Are You Playing the Flashlight Game with Your Clients

Are You Playing the Flashlight Game with Your Clients

My 4 year-old son gets a major kick out of playing with flashlights. He loves to turn out all the lights in the house and pretend it’s a blackout. Then he runs around the house, exploring and frolicking in the dark.

His fascination must have started during a real power outage about 2 years ago (seen in the photo above).

The other night, my 11 year-old twin daughters (also seen in the photo) were putting away their laundry when the flashlight game began. The weren’t supposed to play along, but the game’s allure proved to be too strong. Before long, the girls stopped working to join the fun.

The flashlight game is far too enticing to ignore.

Are Your Clients Playing Your Game?

When you reach out to your prospects and customers, are you presenting them with ideas, words, images and offers too enticing too ignore?

Frankly, none of us have much of an option these days. The people you’re trying to connect with have a limited mental bandwidth. They can only really pay attention to one thing at a time — and there are no shortage of messages and people fighting to be that one thing.

The brain always pays attention to the most interesting thought it can find. Not necessarily the most meaningful or most important, but the most interesting. (That doesn’t mean that you throw away the meaningful, important stuff. You just have to lead with a thought so intriguing that it can’t be ignored. Earn attention, then deliver the meat of the message.)

Turning the Lights On

A flashlight in a dark room gets everyone’s attention. In marketing, it’s not quite that simple. You have to know what kinds of things your ideal clients are interested in. Hint: every answer to this question is about the client — not you.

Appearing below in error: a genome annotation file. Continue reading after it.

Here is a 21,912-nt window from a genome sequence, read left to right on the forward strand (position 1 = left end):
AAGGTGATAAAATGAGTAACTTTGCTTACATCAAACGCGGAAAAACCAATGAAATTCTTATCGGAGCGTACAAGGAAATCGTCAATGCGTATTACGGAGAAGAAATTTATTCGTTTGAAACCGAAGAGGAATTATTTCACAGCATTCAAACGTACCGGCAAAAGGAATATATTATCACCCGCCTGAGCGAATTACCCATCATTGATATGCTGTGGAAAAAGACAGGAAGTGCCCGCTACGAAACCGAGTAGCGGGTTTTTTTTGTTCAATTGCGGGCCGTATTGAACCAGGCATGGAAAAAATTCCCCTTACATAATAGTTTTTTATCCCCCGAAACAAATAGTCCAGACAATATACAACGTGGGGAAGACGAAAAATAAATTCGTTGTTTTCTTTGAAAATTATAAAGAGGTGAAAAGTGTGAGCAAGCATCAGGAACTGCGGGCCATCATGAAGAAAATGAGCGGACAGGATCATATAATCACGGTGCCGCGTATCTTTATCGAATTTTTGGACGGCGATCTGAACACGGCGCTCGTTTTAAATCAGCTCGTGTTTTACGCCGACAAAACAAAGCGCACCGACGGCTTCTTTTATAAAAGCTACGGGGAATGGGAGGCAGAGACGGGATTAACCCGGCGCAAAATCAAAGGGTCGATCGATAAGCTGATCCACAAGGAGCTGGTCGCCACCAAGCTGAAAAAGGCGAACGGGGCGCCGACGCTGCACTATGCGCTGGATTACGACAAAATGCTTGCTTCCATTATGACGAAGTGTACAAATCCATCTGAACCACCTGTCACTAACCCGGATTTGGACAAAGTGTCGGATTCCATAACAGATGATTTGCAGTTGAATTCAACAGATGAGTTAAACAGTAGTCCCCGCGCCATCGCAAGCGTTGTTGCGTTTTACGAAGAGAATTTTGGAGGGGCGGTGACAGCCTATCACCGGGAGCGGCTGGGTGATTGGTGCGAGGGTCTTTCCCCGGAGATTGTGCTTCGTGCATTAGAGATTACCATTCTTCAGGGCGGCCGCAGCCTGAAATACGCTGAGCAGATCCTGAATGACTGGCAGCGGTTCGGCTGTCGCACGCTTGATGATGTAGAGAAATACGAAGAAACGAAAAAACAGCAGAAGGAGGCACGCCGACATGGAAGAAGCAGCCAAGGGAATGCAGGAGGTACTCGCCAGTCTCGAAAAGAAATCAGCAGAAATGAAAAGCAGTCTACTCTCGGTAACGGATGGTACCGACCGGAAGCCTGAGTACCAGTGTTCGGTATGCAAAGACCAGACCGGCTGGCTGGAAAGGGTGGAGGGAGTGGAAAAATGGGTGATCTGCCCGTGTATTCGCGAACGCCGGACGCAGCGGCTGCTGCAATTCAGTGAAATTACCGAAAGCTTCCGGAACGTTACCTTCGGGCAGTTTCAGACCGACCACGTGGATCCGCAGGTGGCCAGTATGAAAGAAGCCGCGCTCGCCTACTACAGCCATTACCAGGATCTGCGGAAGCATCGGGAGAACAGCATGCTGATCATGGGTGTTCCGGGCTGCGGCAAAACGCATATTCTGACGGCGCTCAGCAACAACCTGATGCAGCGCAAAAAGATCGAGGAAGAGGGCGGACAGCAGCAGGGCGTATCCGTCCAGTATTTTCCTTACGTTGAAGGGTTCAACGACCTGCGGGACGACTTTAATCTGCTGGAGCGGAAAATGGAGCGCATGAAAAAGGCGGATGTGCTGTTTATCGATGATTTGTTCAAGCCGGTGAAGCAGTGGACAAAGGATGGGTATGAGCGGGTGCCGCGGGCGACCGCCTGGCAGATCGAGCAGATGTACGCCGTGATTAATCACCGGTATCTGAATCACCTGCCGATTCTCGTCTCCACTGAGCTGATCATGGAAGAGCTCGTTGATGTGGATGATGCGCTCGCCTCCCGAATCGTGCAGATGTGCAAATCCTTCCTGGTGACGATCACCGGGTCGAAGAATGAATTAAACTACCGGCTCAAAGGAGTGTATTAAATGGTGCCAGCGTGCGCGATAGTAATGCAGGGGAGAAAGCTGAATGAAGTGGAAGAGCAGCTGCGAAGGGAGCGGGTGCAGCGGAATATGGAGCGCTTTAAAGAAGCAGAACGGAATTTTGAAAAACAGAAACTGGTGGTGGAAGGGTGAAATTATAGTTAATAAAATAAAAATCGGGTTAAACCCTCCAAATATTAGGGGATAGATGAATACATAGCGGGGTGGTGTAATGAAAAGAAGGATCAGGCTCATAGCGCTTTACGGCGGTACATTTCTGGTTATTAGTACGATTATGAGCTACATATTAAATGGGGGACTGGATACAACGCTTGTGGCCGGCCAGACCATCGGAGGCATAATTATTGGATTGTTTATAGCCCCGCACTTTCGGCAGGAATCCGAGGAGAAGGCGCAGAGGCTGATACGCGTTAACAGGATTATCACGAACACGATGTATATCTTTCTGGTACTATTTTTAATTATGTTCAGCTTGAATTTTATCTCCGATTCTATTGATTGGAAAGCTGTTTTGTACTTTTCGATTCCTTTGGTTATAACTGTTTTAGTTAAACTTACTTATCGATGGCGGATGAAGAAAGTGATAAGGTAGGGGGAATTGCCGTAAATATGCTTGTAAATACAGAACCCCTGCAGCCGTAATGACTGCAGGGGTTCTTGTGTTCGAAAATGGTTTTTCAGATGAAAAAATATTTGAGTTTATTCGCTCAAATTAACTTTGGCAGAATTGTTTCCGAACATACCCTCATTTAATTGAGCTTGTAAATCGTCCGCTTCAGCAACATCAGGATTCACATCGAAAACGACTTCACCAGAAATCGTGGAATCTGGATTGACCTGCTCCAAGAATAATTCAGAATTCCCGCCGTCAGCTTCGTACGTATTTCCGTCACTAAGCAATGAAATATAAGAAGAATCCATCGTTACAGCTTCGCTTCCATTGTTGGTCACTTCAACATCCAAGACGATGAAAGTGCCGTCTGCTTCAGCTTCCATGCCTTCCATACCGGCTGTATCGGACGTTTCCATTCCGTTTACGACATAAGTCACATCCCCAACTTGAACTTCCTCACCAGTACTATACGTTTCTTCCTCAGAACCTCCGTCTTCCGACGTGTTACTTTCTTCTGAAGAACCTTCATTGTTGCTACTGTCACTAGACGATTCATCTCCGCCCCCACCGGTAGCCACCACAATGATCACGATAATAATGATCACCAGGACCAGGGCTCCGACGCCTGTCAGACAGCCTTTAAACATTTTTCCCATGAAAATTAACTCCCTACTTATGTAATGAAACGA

Everyone is interested in problems that are bugging them…pain that is plaguing them…goals they haven’t reached yet. What are your audience’s problems, pains and goals?

Speak to your clients and potential clients in an unexpected way. Predicable marketing is easily dismissed. Make big, yet believable claims. Or make promises that are so unbelievable that the listener/reader/viewer can’t help but wonder what you’re up to.

One of my favorite novelists, Ted Dekker, put it like this: A good writer is one who can take those rather blunt instruments called words and string them together in a way that turns lights on.

Connection Concept

Whatever you do, don’t be boring!

In many ways, your audience are walking around in the dark. It’s your job to get their attention so you can turn on the lights for them.

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**Update May 19, 2017**

I recently recorded a livestream video about writing copy that wins and keeps your should-be clients’ attention. In about 10 minutes, I shared 4 critical ideas that you can put into practice today. Thought you might get some value from it.